'GMA' Producer Calls Meredith Vieira 'Huge Loss' for 'Today'; Says Robin Roberts Exit Rumors Are 'Garbage'
New EP James Goldston tells THR that he doesn’t foresee any more anchor changes at 'GMA.'
The game of musical chairs in the morning landscape continued today as Ann Curry was named the replacement to Meredith Vieira at NBC’s Today and Lara Spencer began her gig as a lifestyle anchor on ABC’s Good Morning America.
In the wake of those and other changes, The Hollywood Reporter caught up with GMA’s executive producer James Goldston, who moved over after reviving Nightline in late February. He addressed a report about anchor Robin Roberts’ departure, future shakeups at this show, and his plan to close the ratings gap between GMA and longtime No. 1 Today.
The Hollywood Reporter: We’re in the middle of a tumultuous period at the morning news divisions, with sweeping changes at each of the three shows. How do you explain it?
James Goldston: I’m not sure that they’re driven by the same things. I came in here a couple of months ago, so I’m new here and we have a new news president in Ben Sherwood. I think from the start there has been a plan that we’ve been discussing to change things up a little bit and to bring in a couple of new faces. I think we feel very confident that we have a team that can win in place now. There have been rumors about changes elsewhere for a long time and our feeling was if we’re going to make these moves let’s make them now.
THR: How does the shift at Today with Meredith out and Ann up, play into that plan?
Goldston: To some extent, it doesn’t play in. All we can do is strive to put on the best show that we can and what they do is their affair. Clearly, losing Meredith is a huge loss. She’s a formidable talent and that’s going to be an issue for them and we’ll see how that plays out. Certainly, we feel that we’re in a very competitive position now and the numbers are encouraging. We’ll see perhaps some of our best numbers in 20 years last week with the royal wedding coverage. The show feels editorially very strong as we’ve covered this string of incredible news stories. Last week we managed to break the only video anybody had in the world of Inside Bin Laden’s compound and in his bedrooms. If we keep breaking those kinds of stories, we’re going to do just fine.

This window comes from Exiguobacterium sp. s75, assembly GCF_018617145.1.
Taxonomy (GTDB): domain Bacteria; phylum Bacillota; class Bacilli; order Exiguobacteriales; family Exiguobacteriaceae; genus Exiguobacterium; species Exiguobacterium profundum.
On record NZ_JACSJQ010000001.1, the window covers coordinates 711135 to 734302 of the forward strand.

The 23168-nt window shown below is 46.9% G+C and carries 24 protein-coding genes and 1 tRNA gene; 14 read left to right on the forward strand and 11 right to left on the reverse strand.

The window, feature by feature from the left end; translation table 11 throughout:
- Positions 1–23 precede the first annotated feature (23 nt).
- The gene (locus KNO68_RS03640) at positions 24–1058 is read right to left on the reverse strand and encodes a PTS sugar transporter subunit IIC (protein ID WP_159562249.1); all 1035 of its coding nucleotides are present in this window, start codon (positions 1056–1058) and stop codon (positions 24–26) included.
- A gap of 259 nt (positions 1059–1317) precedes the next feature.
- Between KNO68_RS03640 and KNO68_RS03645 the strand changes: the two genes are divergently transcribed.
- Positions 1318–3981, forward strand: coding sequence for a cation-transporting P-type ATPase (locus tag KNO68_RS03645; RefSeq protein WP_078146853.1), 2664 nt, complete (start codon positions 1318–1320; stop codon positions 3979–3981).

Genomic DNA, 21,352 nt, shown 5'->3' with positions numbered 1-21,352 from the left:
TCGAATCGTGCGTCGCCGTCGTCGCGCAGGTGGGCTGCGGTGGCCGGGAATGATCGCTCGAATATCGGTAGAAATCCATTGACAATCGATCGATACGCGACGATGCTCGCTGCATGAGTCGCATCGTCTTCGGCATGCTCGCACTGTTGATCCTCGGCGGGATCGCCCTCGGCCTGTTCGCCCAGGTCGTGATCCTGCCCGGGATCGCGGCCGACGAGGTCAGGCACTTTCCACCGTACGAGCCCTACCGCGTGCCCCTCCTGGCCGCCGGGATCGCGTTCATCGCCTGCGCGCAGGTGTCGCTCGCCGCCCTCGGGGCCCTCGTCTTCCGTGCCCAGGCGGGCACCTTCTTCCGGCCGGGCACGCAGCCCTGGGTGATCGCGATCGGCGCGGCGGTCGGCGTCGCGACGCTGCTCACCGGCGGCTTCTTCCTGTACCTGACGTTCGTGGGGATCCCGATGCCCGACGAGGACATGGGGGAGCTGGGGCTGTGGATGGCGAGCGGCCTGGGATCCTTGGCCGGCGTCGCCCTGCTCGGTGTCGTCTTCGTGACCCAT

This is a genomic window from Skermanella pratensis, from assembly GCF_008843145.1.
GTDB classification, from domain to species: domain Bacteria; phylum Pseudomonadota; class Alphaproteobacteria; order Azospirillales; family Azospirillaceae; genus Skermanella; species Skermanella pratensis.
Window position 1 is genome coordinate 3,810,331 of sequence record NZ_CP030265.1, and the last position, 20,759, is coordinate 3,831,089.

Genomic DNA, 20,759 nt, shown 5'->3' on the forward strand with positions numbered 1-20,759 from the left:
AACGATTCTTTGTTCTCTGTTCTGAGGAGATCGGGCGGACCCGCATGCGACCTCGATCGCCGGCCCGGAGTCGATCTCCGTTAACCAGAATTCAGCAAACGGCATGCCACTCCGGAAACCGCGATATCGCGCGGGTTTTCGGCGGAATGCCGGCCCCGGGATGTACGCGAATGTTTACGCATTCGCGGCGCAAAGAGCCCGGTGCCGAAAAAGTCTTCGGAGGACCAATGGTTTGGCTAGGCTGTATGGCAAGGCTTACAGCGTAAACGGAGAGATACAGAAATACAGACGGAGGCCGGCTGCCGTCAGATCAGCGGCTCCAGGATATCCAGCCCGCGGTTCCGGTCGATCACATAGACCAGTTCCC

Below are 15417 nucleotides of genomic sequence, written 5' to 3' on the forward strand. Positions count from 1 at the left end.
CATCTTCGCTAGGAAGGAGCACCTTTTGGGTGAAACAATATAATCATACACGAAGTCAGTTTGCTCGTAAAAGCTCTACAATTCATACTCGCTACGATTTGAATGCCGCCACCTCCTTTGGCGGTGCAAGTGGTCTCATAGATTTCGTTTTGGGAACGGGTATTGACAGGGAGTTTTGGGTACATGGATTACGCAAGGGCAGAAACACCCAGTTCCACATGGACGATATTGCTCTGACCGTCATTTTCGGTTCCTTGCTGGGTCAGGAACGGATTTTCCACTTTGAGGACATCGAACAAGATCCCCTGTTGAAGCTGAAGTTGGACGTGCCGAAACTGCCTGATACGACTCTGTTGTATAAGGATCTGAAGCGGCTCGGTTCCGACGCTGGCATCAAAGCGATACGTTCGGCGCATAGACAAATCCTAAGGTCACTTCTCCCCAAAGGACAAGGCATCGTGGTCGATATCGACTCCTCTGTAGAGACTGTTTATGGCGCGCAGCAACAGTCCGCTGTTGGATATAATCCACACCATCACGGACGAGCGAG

THR: Given the 24-7 news environment that we now live in, what is the role of a morning show today? And how has it changed from half a decade ago?
Goldston: I think people still come to the morning shows. They want a good, solid debrief of what they need to know going into the day. Obviously, there’s a much greater emphasis these days on what happens once the show ends. We’re pushing the digital side of things and the social media side of things. The show is more than ever is a 24-hour operation, so that has changed. But the basic job of the morning shows I don’t think has changed. The numbers in the morning are still quite robust.
THR: Though declining on the whole …
Goldston: A little. But compared to the declines in other areas of the day, the declines are quite modest. And clearly between Good Morning America and the Today show, we’re hoovering up a very large proportion of the available viewers.
THR: You talk about new faces. Do you foresee other additions in the next year?
Goldston: No. I think this is our team. And we feel good about our team.
THR: Last week a report surfaced in The Daily that Robin Roberts exiting after this year. Any comments?
Goldston: None, other than it was total garbage. We told them that it was total garbage and they wouldn’t listen. It remains total garbage.
THR: There’s a lot of talk about Katie Couric bringing a talk show to ABC, which would also make her available as a news personality for the network. If given the opportunity, would you like to incorporate her into GMA? And if so, how?
Goldston: Well, now that supposes many too many things to be able to comment. [Laughs]
THR: Would you like to have her on your air?
Goldston: We have a team in place and we’re very comfortable with it. We use all of ABC’s players when and where we can.
THR: From where you sit, what’s the biggest challenge facing you? The thing keeping you up at night?
Goldston: We want to win. And we are working very hard as a team to bring that goal closer. We feel good – the indicators are moving in the right direction and those gaps are closing and we think that’s going to continue over the next few months.
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